The Haddonfield farmer’s market marked the opening of its 18th season last weekend with a ribbon cutting at the gazebo and opening remarks from the state’s secretary of agriculture.
“This market complements the quaint atmosphere of this beautiful and historic downtown,” said Secretary Douglas Fisher. “Opening day has become an annual rite of spring and allows residents to interact with farmers and other vendors while supporting those who grow the finest fruits and vegetables and so much more.”
The weekly market at Kings Court is run by volunteers and is a nonprofit separate from the borough. In its 18 years of operation, the event has connected the community with small and local merchants and helped some businesses and entrepreneurs get started.
Market director Ralph Ciallella noted that several of the businesses in town got their start at the market, including Pizza Crime, Mecha Chocolates, Heritage Winery and Kings Road Brewery.
“We created a lot of morning excitement,” he said. “What we’ve noticed is that we’ve created an opportunity for the small entrepreneur to test products and eventually even have it as a store of their own.
“For example, in Haddonfield, we have Kings Road Brewery and Heritage Winery,” Ciallella added. “They were on the verge of getting approval to do retail, but they really wanted to find out what people were looking for and what the positive things about their products were. And they experimented.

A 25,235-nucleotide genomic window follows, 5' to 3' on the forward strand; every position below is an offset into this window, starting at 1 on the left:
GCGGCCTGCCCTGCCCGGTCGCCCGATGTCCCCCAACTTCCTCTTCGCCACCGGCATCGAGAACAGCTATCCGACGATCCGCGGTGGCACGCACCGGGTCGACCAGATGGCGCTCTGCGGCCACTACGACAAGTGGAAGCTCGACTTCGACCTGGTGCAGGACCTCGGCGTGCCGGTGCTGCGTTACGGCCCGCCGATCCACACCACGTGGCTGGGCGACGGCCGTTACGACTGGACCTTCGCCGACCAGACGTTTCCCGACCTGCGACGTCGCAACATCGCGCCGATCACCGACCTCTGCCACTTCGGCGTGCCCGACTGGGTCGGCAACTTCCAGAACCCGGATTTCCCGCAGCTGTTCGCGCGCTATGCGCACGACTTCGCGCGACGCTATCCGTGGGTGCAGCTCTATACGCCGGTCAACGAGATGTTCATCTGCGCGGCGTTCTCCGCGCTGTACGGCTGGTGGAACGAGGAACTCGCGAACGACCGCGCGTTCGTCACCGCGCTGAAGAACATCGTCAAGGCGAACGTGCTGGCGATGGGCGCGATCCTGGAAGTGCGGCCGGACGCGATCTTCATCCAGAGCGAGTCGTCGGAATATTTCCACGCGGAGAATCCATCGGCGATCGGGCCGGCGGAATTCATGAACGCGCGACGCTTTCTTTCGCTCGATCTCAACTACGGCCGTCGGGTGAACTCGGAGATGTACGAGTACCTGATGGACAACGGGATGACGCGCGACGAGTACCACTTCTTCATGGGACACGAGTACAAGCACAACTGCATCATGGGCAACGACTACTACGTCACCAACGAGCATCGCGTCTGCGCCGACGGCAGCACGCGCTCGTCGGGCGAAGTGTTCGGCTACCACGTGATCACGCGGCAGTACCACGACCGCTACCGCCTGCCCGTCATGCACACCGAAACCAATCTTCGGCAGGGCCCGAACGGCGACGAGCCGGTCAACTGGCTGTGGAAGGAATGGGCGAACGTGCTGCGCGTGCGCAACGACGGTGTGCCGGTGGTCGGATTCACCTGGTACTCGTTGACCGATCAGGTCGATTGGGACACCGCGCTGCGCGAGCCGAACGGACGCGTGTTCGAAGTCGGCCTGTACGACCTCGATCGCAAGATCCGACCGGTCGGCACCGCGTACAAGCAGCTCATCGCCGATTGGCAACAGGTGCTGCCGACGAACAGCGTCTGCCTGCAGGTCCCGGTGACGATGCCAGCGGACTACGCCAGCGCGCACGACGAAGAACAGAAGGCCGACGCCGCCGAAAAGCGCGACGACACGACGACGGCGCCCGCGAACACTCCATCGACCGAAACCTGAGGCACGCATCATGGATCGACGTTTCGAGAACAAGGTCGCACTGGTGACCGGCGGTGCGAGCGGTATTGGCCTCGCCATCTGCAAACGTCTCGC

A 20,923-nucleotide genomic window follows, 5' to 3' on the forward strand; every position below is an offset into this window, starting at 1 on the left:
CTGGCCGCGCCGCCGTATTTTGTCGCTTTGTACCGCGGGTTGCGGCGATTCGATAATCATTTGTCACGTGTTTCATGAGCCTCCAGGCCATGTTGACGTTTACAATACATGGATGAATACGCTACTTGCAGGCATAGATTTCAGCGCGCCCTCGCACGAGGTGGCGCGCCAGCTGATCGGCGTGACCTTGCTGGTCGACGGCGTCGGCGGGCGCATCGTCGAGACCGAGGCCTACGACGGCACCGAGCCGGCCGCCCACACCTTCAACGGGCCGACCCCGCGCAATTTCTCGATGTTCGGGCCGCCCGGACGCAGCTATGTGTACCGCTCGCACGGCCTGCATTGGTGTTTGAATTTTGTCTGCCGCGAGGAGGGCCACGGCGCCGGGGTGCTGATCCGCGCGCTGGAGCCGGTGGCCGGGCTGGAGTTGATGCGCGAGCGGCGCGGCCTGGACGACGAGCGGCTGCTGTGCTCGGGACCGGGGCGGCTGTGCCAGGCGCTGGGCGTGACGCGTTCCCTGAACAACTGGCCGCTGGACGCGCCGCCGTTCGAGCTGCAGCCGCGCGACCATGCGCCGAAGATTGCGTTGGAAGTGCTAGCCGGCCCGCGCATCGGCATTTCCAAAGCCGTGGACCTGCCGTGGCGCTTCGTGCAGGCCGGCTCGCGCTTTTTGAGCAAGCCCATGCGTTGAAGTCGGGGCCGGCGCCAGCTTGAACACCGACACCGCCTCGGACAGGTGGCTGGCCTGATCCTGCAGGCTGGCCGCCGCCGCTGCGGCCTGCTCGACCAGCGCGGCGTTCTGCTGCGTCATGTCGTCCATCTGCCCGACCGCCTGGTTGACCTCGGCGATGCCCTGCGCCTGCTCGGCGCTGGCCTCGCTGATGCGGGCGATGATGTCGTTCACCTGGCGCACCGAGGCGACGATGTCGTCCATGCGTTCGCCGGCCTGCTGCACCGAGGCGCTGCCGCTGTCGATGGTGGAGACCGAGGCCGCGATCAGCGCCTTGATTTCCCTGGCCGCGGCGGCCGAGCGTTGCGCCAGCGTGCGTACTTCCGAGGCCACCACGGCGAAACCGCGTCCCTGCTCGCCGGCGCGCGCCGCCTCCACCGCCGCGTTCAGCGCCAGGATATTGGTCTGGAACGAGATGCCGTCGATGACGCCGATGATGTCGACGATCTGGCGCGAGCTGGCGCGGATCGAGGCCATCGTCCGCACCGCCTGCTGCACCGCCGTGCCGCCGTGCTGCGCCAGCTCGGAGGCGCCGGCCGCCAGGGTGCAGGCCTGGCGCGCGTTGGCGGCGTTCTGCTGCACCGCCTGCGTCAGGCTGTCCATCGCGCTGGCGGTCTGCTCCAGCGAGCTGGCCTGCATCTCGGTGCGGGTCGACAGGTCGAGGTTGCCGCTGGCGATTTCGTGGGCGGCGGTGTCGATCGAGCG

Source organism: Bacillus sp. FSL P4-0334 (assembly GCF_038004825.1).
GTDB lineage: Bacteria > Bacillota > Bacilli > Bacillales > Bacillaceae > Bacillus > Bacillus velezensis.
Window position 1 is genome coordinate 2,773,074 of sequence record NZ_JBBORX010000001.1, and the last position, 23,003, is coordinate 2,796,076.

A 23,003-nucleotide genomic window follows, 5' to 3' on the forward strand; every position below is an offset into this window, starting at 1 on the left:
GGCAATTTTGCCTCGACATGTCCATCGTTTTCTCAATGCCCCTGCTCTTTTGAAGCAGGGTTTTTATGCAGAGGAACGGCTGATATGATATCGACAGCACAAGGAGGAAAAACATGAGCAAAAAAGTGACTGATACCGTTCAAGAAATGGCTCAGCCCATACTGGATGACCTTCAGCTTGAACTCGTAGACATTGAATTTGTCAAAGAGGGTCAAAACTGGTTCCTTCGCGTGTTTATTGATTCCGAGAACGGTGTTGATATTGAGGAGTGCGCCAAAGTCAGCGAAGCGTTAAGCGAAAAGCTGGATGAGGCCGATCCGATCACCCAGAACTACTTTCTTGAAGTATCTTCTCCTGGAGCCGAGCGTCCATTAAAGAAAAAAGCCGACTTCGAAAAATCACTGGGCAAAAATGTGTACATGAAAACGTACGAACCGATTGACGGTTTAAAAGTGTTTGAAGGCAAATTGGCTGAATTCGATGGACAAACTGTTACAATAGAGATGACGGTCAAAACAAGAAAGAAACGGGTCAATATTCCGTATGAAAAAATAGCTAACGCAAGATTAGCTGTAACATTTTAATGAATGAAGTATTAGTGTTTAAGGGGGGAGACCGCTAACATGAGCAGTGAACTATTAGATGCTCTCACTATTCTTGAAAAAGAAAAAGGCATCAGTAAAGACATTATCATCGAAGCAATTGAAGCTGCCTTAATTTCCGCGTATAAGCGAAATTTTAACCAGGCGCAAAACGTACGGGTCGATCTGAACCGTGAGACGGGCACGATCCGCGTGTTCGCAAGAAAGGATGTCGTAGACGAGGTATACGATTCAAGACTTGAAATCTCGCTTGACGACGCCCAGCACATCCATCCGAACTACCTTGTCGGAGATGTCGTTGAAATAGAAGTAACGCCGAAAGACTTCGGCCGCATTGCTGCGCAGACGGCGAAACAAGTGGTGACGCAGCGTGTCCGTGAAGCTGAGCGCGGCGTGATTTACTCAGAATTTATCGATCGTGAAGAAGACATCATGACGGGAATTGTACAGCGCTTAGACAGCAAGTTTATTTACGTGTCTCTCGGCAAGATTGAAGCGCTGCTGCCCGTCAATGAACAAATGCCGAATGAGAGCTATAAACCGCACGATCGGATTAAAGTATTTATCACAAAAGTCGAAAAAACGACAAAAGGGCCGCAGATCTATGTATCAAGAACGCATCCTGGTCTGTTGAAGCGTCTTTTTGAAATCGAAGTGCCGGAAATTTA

“We were fortunate to have those two in the farmer’s market before they opened their stores.”
The market takes place every Saturday rain or shine from 8:30 a.m. to 1 p.m., except when the two-day Haddonfield Crafts and Fine Arts Festival begins on Saturday July 8.
The farmer’s market features a variety of produce and food vendors and homemade goods like candles and soap. Throughout the season, there will also be additional themed events such as chef tastings.
“People that don’t shop at farmer’s markets don’t realize the educational process,” Ciallella pointed out. “You can learn so much from going to a vendor rather than going to a cool supermarket.”
He noted that market vendors work directly with their products and can answer questions that guests wouldn’t get at a grocery store. There is also a misconception that market prices are much higher.
“The funny thing about it is, if they are in season, you’re talking about cents rather than dollars,” Ciallella noted.
Market vendors mostly take cash or use Venmo; some of the larger ones may also take credit cards. Visitors are advised to bring their own bags.
To learn more or become a market sponsor, visit https://haddonfieldfarmersmarket.org/.